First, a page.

WESTERVILLE, Ohio (AP) — Republican presidential candidate Mitt Romney said Wednesday that he understands the struggles of working families and has the know-how to fix them as he sought to counteract fallout from a secret video that President Barack Obama is highlighting in campaign ads.
"I care about the people of America. The difference between me and President Obama is I know what to do and I will do what it takes to get this economy going," Romney said to a standing ovation from supporters in this Columbus suburb.
Both men were spending the day in Ohio. Romney was here for a second straight day, traveling in a bus emblazoned with, "More Jobs, More Take-Home Pay." Obama was stopping at two college campuses.
Both candidates recognize how critical Ohio's 18 electoral votes will be come Election Day, Nov. 6. Losing the state would dramatically narrow Romney's path to the 270 Electoral College votes it takes to win the White House — and no Republican has ever lost Ohio and won the presidency.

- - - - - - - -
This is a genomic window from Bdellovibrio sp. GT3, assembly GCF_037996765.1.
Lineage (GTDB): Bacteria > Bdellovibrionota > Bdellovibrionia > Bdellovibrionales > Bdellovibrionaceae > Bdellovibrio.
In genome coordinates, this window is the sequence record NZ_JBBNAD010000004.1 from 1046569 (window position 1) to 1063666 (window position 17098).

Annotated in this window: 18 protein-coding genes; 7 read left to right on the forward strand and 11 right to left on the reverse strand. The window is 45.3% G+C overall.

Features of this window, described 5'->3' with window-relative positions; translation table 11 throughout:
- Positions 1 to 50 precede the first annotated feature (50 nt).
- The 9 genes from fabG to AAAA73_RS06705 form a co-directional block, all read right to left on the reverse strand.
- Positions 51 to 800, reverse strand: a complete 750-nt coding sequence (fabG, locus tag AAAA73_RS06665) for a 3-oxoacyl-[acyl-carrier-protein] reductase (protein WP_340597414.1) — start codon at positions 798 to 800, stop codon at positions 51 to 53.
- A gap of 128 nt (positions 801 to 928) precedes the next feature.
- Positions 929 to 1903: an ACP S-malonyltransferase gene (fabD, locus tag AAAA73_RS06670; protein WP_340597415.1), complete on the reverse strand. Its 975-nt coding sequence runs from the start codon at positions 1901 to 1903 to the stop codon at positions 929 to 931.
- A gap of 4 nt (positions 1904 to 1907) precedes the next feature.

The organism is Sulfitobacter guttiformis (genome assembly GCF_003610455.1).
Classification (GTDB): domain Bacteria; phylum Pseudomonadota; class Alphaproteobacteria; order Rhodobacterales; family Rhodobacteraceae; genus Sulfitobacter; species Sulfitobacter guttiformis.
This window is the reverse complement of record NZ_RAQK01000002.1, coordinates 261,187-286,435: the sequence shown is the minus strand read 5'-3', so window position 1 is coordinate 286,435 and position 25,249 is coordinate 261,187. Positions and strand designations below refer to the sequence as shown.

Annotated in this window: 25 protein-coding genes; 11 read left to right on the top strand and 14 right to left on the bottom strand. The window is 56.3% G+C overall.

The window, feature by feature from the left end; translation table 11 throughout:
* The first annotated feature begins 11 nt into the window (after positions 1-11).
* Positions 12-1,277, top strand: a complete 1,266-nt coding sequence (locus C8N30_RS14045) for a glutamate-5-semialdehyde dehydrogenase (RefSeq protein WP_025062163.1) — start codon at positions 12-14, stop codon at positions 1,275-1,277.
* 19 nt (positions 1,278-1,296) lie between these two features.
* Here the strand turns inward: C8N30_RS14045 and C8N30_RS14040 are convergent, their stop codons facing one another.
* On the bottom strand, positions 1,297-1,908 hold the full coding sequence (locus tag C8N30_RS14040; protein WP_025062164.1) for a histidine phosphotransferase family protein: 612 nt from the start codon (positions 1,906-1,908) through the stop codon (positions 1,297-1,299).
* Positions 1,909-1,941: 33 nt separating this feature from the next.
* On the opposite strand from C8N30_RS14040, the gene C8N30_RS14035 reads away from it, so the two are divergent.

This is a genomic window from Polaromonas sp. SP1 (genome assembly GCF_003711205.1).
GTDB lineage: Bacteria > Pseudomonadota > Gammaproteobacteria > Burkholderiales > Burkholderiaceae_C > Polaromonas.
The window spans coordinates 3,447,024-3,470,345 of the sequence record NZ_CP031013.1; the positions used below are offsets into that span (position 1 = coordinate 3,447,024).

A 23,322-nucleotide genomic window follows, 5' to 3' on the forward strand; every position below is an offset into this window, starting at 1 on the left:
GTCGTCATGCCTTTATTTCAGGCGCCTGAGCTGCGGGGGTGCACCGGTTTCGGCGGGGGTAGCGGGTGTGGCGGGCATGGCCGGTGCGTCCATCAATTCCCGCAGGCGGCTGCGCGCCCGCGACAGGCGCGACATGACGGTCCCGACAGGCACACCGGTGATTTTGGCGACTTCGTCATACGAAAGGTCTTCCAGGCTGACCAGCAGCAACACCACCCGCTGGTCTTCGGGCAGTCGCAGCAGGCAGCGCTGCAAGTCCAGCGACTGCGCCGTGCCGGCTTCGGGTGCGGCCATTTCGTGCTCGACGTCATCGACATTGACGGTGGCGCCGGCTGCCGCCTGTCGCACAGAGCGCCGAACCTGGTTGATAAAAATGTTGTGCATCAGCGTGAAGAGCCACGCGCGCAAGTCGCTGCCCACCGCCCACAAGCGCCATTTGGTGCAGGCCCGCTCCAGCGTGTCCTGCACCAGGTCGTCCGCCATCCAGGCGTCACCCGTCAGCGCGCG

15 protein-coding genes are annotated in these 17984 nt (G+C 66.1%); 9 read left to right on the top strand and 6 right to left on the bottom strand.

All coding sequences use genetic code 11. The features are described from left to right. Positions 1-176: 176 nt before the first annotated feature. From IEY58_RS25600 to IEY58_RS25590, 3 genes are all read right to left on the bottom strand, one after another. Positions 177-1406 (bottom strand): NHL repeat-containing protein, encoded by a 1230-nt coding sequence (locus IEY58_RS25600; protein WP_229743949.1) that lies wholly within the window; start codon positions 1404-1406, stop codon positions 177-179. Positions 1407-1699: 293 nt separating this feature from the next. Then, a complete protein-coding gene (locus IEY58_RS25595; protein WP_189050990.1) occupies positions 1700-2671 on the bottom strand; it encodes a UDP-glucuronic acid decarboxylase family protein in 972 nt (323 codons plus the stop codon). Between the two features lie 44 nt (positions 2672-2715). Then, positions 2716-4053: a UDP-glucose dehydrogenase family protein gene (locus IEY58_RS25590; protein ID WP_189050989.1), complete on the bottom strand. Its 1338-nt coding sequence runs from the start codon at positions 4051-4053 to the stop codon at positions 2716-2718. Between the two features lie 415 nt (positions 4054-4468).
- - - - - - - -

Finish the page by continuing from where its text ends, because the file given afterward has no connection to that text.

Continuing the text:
Romney, the former Massachusetts governor, stood in front of a running national debt clock and cited his business background as evidence that he knows what it takes to drive economic success. Romney's appeal follows the Obama campaign's sustained effort to portray him as a ruthless corporate titan who killed jobs, as well as recent Obama campaign ads featuring video of the GOP nominee telling donors he doesn't need to worry about the 47 percent of Americans who don't pay income taxes and "believe that they are victims."
Romney also released a 60-second television ad with a new, softer approach than the negative ads dominating the airways. It's unclear how much — if at all — the commercial will air on television, but it echoed Romney's compassionate pitch from the campaign trial. The candidate, in an open-collar shirt, speaks into the camera about the struggles of living to paycheck to paycheck and trying to pay for necessities like food and gas on falling incomes.